Full post at AfterElton.
Thanks to Precious, Oprah and Tyler Perry, Lee Daniels is now becoming a household name, but black gay male directors are still almost nonexistent in Hollywood. Aside from Daniels, the list is short. Some might be aware of Paris Barclay, who works primarily in television, and more still will know Noah’s Arc creator Patrik Ian-Polk.
Yet, under the radar, Maurice Jamal has been making films and working in the industry for years. Now, he is starting his own web and cable network.
“I started at the bottom, grabbing coffee on film sets,” Jamal said of his early days in the business.
After a few appearances on Chappelle’s Show, Jamal turned to directing. His first major feature, Ski Trip, put him on the map. Ski TripFriends & Lovers, released in 2008. ran regularly on Logo in the network’s early years. He also shot a sequel. His second film, 2006’s Dirty Laundry, was a strong family film about a black gay man moving back to the South. Yet despite nabbing Loretta Devine and Jenifer Lewis for the production, its theatrical run was cut short and it went quickly to DVD.
In the years since, Jamal has secretly been working on creating his own distribution platform: an ambitious web and cable network called GLO TV aimed at urban LGBT audiences.
“We’re banking on a new trend. It’s our network, it’s a network for us,” Jamal said. “For me it was so important to tell those stories and let our light shine.”
GLO, which debuted early in September, is a subscription video service featuring original TV and web content. The network’s marquee property is a full-length TV series, Friends & Lovers, a follow-up to hisSki Trip franchise. With numerous series in production, the site already has a couple of web series, including Drama Queenz and Christopher Street, a “wonderfully campy drama, with a great young and talented cast,” said Jamal.
“It’s quite an undertaking to produce a slate of shows that are diverse in content, culture and orientation,” he said. “Friends & Lovers is near and dear to my heart because it’s a spin-off of my first film The Ski Trip. It was so much fun to revisit those characters but spin them off in a whole new way, with a new set of circumstances and entanglements. To say the drama is high and the comedy is on full tilt is an understatement. “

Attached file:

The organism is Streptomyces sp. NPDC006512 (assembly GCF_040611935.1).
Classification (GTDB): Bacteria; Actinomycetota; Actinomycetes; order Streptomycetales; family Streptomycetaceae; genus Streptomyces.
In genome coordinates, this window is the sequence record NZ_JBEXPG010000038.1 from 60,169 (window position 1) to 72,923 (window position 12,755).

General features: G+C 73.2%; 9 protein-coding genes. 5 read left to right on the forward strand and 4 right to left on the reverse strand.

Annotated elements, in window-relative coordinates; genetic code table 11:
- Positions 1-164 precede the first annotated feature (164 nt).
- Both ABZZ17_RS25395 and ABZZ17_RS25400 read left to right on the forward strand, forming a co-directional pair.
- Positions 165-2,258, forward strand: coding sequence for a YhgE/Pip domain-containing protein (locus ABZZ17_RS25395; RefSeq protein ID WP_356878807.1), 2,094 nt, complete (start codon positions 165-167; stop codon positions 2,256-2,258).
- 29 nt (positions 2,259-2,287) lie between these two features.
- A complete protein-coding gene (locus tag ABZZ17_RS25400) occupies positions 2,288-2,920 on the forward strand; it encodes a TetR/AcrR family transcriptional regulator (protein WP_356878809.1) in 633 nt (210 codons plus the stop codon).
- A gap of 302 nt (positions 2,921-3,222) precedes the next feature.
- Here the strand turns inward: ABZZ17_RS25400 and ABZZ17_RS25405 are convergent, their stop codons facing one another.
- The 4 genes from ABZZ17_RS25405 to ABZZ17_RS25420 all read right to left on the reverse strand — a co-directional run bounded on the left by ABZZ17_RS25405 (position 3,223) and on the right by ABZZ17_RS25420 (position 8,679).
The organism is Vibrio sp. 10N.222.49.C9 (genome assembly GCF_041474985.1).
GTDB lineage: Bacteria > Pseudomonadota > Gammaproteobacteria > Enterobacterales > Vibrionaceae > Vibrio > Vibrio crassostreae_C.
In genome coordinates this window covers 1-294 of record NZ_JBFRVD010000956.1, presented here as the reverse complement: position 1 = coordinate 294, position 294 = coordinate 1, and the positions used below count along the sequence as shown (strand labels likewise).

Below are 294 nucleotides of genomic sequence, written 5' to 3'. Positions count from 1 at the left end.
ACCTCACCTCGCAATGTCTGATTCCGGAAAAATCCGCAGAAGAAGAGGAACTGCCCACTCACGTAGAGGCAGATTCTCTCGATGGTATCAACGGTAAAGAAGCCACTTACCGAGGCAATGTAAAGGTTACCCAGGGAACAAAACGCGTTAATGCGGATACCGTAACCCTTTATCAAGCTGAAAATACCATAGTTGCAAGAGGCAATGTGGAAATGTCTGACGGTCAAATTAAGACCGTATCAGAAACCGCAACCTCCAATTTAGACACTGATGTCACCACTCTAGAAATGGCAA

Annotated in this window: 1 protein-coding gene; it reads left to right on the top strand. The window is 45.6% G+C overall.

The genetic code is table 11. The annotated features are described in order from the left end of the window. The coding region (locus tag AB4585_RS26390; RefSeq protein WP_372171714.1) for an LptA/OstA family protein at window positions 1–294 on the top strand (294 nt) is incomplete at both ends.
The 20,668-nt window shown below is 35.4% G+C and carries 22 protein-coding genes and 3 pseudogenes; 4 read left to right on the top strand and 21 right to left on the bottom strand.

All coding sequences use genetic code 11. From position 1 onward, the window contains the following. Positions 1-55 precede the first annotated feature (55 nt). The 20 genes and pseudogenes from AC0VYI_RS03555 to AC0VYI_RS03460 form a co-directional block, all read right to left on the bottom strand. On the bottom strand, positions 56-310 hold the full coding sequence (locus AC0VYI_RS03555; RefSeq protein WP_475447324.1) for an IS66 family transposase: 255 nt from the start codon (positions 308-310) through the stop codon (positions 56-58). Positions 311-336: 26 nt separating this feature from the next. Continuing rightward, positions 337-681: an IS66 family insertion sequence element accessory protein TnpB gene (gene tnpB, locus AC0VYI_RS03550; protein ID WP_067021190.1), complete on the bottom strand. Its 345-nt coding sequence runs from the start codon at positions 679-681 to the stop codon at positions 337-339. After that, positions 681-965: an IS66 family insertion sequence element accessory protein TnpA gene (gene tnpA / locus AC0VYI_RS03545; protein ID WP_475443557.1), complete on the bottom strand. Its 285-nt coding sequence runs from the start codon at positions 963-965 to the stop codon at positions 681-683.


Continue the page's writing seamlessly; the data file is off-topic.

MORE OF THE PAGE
The network aims to be as inclusive to the GLBT community as possible. As a film fan who watches two or three movies a day, Jamal knows most gay and black audiences are used to imagining themselves on the screen, not seeing themselves reflected in the stories they watch.
So Jamal is producing in-house a number of reality shows documenting the lives of transgender individuals, lesbians and people of all types living with HIV in what will be GLO’s first series, Living Life.
“In communities of color, we rarely see these images. Or hear these stories. And we need to. That’s how we affect change, by breaking down the barriers,” he said. “It was important that our Lesbian programming wasn’t token. So I couldn’t be happier than to have Girl Power, which is a reality search show that will be looking for lesbian films and filmmakers across the U.S. I want GLO to be a place that’s truly for all the LGBT community. “
And using the web as a platform, he doesn’t want it to be a traditional TV network.
“We want people to be able to interact with those folks,” he said. “There are people across the country who are infected or affected with HIV who don’t have those resources that some have in the major cities.”
The big question, of course, is money. “Funding is always an interesting scenario whenever you’re dealing with gay and urban material in Hollywood,” Jamal said. “We were fairly well-prepared for it.”
GLO has a number of advertisers and sponsors lined up, including Jose Cuervo and Sonu Water. A number of these sponsors have joined GLO at promotional events this summer during Harlem and Atlanta gay prides.
As for getting on cable, Jamal is in talks with cable providers to get the network a station, but he launched on the web to prove GLO was a viable franchise.
“As a community I think it’s been challenge to show that we have the economic power and the business sense,” he said. “The urban community is one of the largest, if not the largest, consumers of media and culture.”